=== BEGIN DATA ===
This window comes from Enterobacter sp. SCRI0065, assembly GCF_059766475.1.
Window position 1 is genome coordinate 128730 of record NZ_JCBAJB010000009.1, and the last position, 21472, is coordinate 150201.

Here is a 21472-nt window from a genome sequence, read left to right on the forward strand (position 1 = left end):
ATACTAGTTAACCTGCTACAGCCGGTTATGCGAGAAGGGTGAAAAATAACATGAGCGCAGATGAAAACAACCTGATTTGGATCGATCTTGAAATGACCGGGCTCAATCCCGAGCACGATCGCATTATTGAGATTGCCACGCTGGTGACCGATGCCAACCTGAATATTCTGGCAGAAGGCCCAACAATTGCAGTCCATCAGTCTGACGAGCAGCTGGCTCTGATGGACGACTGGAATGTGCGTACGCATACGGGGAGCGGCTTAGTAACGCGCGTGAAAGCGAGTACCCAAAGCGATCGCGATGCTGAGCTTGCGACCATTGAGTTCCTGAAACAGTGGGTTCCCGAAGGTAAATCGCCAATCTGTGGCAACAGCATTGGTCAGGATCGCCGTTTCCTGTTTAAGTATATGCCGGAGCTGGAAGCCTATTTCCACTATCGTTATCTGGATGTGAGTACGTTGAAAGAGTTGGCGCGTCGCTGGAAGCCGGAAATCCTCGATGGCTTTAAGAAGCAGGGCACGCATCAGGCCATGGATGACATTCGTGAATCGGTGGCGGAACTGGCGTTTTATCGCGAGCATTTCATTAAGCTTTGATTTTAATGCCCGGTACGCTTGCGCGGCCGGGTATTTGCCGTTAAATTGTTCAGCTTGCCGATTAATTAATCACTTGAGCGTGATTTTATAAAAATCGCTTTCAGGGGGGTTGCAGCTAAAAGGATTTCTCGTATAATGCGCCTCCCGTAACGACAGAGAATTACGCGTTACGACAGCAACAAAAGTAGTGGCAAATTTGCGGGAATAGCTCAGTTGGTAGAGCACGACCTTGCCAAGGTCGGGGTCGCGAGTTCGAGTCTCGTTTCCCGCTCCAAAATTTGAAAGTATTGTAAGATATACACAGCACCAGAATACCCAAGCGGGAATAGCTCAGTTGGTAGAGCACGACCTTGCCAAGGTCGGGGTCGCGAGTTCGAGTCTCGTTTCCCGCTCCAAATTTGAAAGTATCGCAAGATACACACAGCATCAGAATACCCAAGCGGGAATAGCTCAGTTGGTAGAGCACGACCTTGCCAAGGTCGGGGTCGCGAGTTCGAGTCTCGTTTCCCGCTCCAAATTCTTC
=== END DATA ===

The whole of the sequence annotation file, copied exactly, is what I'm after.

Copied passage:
This window comes from Enterobacter sp. SCRI0065, assembly GCF_059766475.1.
Window position 1 is genome coordinate 128730 of record NZ_JCBAJB010000009.1, and the last position, 21472, is coordinate 150201.

Here is a 21472-nt window from a genome sequence, read left to right on the forward strand (position 1 = left end):
ATACTAGTTAACCTGCTACAGCCGGTTATGCGAGAAGGGTGAAAAATAACATGAGCGCAGATGAAAACAACCTGATTTGGATCGATCTTGAAATGACCGGGCTCAATCCCGAGCACGATCGCATTATTGAGATTGCCACGCTGGTGACCGATGCCAACCTGAATATTCTGGCAGAAGGCCCAACAATTGCAGTCCATCAGTCTGACGAGCAGCTGGCTCTGATGGACGACTGGAATGTGCGTACGCATACGGGGAGCGGCTTAGTAACGCGCGTGAAAGCGAGTACCCAAAGCGATCGCGATGCTGAGCTTGCGACCATTGAGTTCCTGAAACAGTGGGTTCCCGAAGGTAAATCGCCAATCTGTGGCAACAGCATTGGTCAGGATCGCCGTTTCCTGTTTAAGTATATGCCGGAGCTGGAAGCCTATTTCCACTATCGTTATCTGGATGTGAGTACGTTGAAAGAGTTGGCGCGTCGCTGGAAGCCGGAAATCCTCGATGGCTTTAAGAAGCAGGGCACGCATCAGGCCATGGATGACATTCGTGAATCGGTGGCGGAACTGGCGTTTTATCGCGAGCATTTCATTAAGCTTTGATTTTAATGCCCGGTACGCTTGCGCGGCCGGGTATTTGCCGTTAAATTGTTCAGCTTGCCGATTAATTAATCACTTGAGCGTGATTTTATAAAAATCGCTTTCAGGGGGGTTGCAGCTAAAAGGATTTCTCGTATAATGCGCCTCCCGTAACGACAGAGAATTACGCGTTACGACAGCAACAAAAGTAGTGGCAAATTTGCGGGAATAGCTCAGTTGGTAGAGCACGACCTTGCCAAGGTCGGGGTCGCGAGTTCGAGTCTCGTTTCCCGCTCCAAAATTTGAAAGTATTGTAAGATATACACAGCACCAGAATACCCAAGCGGGAATAGCTCAGTTGGTAGAGCACGACCTTGCCAAGGTCGGGGTCGCGAGTTCGAGTCTCGTTTCCCGCTCCAAATTTGAAAGTATCGCAAGATACACACAGCATCAGAATACCCAAGCGGGAATAGCTCAGTTGGTAGAGCACGACCTTGCCAAGGTCGGGGTCGCGAGTTCGAGTCTCGTTTCCCGCTCCAAATTCTTC